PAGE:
Teaching is an evolving profession where educators are expected to keep current on best practices while honing their own craft. Although districts require formal professional development hours to help teachers sharpen skillsets, nothing compares to the honest learning experience that occurs among colleagues watching each other in action.
Inevitably, there is someone in your building who is an expert in some aspect of teaching. Instead of spending loads of money bringing in professionals to run a learning in-service, teachers should just turn to each other. By sharing our gifts and enthusiasm with each other not only does it build instructional capacity in the school building, but it brings everyone together as a cohesive unit moving towards one common goal.
I wrote a previous blog post about my experience learning from my colleagues in The Secret to the Most Effective PD. If after reading you want to learn more about how to implement this learning experience at your school site, snag my PD product to walk you through it step-by-step here: Learning Walks: Effective Peer Observations.
This post, however, is going to give you some quick tips on how to get the most out of a learning walk:
Make a Plan
Learning walks are meant to be a collaborative process among colleagues. In efforts to keep it harmonious and moving like a well-oiled machine, a plan has to be in place for how and when teachers can visit each other’s classrooms. I highly suggest setting up a bulletin board in the staff room for teachers to place schedules for “open show” times where others can come visit each other’s classrooms.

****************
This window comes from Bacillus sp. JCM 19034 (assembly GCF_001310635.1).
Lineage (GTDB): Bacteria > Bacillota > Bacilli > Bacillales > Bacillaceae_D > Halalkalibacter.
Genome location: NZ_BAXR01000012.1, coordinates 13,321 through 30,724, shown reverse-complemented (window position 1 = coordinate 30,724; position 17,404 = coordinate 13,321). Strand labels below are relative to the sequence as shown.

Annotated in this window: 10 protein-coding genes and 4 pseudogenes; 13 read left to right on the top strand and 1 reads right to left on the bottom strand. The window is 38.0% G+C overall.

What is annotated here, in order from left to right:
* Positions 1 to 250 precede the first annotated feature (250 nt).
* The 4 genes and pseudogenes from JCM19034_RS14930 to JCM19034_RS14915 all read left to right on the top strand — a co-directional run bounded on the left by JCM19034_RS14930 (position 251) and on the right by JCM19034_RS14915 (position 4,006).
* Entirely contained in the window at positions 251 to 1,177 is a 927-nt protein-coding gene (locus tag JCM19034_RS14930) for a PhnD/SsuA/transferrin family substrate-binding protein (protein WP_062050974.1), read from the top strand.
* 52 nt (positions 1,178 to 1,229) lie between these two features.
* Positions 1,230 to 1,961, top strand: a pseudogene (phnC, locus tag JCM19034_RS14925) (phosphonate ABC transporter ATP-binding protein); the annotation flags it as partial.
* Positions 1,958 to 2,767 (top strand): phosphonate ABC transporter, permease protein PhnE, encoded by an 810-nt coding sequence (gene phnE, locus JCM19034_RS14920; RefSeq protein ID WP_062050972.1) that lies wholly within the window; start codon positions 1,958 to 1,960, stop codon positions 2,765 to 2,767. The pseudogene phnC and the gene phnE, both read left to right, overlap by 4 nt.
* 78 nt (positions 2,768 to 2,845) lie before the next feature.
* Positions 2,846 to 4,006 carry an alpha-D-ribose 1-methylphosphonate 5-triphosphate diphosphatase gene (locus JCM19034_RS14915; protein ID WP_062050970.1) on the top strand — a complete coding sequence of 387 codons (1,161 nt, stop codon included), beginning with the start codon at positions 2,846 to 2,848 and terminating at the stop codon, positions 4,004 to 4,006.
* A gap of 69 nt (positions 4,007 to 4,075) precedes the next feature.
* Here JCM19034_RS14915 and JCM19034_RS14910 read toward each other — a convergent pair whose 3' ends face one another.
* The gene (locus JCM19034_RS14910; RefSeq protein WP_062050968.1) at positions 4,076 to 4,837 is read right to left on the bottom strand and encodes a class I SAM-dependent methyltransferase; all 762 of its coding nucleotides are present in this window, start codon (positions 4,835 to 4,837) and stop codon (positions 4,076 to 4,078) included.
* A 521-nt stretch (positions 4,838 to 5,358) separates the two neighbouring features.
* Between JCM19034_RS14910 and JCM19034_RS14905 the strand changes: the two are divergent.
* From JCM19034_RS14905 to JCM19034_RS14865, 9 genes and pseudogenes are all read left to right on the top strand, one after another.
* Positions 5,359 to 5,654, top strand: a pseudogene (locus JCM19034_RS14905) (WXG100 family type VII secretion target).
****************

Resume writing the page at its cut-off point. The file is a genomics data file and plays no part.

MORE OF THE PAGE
Have a Focus
When teachers walk into each others’ classrooms, it can be overwhelming. There is a lot happening and we educators rarely get to see our friends teach. It is very exciting, but we don’t want to distract students while learning. There’s no way to capture ALL THE AWESOMENESS happening in just a few short minutes, which is why you need to develop one simple focus for when you pop in. Now, your eyes and ears only take in data on your focus and you simplify the overwhelm.
Nothing is worse than having an observation without feedback. The same is true with learning walks. Even though your peers are popping in to beg, borrow and steal ideas to bring back to their own classrooms, it is still daunting to have eyes on you and it is only natural to want to know how you are doing. So, upon exit be sure to thank the teacher with a silent gesture or drop a quick note celebrating something you learned and gained from the visit. This takes the intimidation and pressure off the experience and encourages more teachers to show off their skills knowing it’s a safe place to be celebrated.
Have you tried learning walks at your school? Share your experience below!